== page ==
After leading IBM for six decades Thomas Watson Jr. was asked what lessons he had learned from making bad decisions. “Good judgment,” he said, “comes from experience. And experience comes from bad judgment.”
His adage illustrates the rule that error is a powerful teacher. The human brain learns best by monitoring its mistakes and trying not to repeat them.
But what if one never learned certain lessons to begin with? Then everyday life can be a source of great stress.
Alyssa Rosenberg at The Washington Post and Rebecca Traister at The New Republic both recently wrote howMillennials, especially grads of recent vintage, felt blindsided by the practicalities they faced as they trekked to become self–sufficient adults. Suddenly, budgeting, the legalese of rental agreements, time management, conflict resolution, negotiations of all kinds, even stopped–up drains required more resources than they had imagined. Or were prepared for.
Here, then, are the top ten life lessons that young people say they had to grapple with, and for which they wish they had been better prepared:
1. Budgeting: Adult life has costs you hadn’t anticipated when apartment hunting or feeling flush from your first paycheck. Food costs become astronomical if you don’t know how to cook. Phone, cable, and Internet bills introduce you to sticker shock.
2. Finance: Saving 20% of your income is crucial to your future security. It takes discipline as well as a stomach for delayed gratification. Some are lucky to have employers who offer retirement opportunities, but these complicated choices are only the beginning of financial literacy. Credit scores, credit card rates, mortgages, and banking agreements pose further challenges. Harold Pollack’s famous index card sets down simple rules that everyone should follow for financial security.
3. How to read documents and assert your rights: bureaucratic language can be harder to read than legal documents. Never sign anything you don’t understand. Take time to read it. Don’t let your fear of looking ignorant keep you from seeking help. Resist pressure: signing documents is never an emergency.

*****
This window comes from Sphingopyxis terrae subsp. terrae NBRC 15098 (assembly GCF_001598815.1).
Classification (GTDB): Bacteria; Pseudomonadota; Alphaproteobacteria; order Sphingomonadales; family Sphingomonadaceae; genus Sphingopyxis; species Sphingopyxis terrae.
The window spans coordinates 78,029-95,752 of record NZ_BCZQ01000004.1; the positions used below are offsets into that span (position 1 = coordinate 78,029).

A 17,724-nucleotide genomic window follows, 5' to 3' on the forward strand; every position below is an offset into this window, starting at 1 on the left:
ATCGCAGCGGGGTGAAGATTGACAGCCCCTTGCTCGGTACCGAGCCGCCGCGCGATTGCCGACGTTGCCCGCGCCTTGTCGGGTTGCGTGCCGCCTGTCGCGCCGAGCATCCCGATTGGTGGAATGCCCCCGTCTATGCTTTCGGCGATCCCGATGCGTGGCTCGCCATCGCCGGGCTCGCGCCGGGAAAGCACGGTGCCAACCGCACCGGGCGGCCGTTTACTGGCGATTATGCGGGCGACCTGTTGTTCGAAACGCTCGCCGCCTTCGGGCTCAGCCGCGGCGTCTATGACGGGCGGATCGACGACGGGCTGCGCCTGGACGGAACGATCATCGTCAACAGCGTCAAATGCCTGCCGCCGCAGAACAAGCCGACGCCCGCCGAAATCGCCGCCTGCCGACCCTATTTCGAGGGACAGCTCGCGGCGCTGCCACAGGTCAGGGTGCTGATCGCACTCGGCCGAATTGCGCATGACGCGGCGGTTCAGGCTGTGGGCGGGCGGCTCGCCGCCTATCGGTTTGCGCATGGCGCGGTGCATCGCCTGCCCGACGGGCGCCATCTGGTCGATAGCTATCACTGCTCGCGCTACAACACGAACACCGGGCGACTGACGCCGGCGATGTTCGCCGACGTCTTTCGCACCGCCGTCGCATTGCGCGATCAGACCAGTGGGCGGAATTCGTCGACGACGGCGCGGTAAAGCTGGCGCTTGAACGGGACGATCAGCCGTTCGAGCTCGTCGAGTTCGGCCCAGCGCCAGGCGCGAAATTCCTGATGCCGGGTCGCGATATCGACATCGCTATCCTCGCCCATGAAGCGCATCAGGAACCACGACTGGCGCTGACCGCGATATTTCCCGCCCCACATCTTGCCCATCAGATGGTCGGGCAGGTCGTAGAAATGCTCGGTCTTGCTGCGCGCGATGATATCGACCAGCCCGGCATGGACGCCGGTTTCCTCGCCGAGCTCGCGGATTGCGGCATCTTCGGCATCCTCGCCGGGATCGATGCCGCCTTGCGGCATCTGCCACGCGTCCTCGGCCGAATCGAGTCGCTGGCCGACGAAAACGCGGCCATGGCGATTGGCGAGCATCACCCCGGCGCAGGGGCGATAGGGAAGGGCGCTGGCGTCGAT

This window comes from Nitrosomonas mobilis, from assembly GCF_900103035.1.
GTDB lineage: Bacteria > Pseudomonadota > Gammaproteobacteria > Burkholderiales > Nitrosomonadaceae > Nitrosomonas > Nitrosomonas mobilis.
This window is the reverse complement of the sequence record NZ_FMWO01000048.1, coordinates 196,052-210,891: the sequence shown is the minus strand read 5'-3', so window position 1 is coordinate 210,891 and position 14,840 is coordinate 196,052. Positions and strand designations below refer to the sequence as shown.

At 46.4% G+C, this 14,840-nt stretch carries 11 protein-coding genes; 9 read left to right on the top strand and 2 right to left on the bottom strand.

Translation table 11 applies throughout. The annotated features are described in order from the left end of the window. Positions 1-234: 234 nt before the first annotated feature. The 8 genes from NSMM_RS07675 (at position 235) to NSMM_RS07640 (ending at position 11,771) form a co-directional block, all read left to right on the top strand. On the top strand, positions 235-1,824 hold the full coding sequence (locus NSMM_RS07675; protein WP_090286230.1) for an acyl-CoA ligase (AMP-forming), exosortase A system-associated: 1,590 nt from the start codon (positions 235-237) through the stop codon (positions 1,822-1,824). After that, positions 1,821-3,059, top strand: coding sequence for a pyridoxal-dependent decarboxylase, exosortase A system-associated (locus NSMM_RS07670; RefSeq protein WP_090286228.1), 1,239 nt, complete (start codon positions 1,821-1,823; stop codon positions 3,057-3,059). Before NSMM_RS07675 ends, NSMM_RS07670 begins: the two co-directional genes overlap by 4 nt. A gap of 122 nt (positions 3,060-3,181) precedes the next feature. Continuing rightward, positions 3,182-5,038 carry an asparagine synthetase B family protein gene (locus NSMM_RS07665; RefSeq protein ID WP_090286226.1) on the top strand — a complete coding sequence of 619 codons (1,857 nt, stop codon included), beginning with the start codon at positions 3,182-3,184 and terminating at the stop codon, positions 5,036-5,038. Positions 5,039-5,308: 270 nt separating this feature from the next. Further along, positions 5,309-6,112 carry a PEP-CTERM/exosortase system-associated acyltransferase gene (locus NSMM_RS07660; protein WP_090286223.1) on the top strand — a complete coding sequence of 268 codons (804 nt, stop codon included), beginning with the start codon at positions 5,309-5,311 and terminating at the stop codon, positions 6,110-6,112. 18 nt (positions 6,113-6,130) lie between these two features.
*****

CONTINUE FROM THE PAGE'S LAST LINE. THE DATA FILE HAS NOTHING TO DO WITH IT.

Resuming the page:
4. Stress management: Many people wish they’d been taught ways to manage the inevitable strains of adult life in both work and personal realms. Jobs don’t grant leeway for setbacks, late assignments, or personal drama. The marketplace can be merciless. You have to tech yourself resilience.
5. Time management: Work will structure your time much more than you’ve been used to. You need to determine how much sleep you need; what level of socializing, gym time, and alone time will keep you charged and sane. Unexpected illness, family obligations, and relationships all will require apportioning your time.
6. Housekeeping: Domestic economics is a basic skill, as are cooking and meal planning for the week. A large portion of your budget will be eaten up unless you learn how to feed yourself economically. Home economics courses are a bygone relic, but there are countless resources that can still teach you this.
7. Negotiations: You can ask for anything so long as you know how to ask. This is a learnable skill like diplomacy or learning how to operate a new smartphone. You will have to negotiate salaries, the final price of that new car, work responsibilities, the number of vacation days you get.Life is endless negotiation.
8. Career planning: The best careers have an arc that is planned rather than haphazard. Shaping its trajectory is hard if you haven’t been coached or reflected on what satisfies you, what you can tolerate, and where you want to end up. Planning demands a capacity for anticipation. This is another learnable skill.
9. Basic repair: You will spare yourself anxiety and unnecessary expense if you know how to sew on a button, unclog a drain, iron a shirt, check your oil, fix a running toilet, and perform common maintenance tasks. Things break. Owning stuff eventually involves maintenance. It saves you grief when you are prepared.
10. How to indulge: While not a basic necessity, knowing how to indulge luxuries such as vacations, special dinners, or entertainment requires you to figure out not only the cost of treats but also what your comfort level is, what you can make do with and what you cannot get by without. Indulging is a way to know oneself. Managing indulgences are a great way to learn what your limits are.
While these lessons were the most common ones that recent grads regretted not knowing, they are lessons that anyone can master at any stage of life.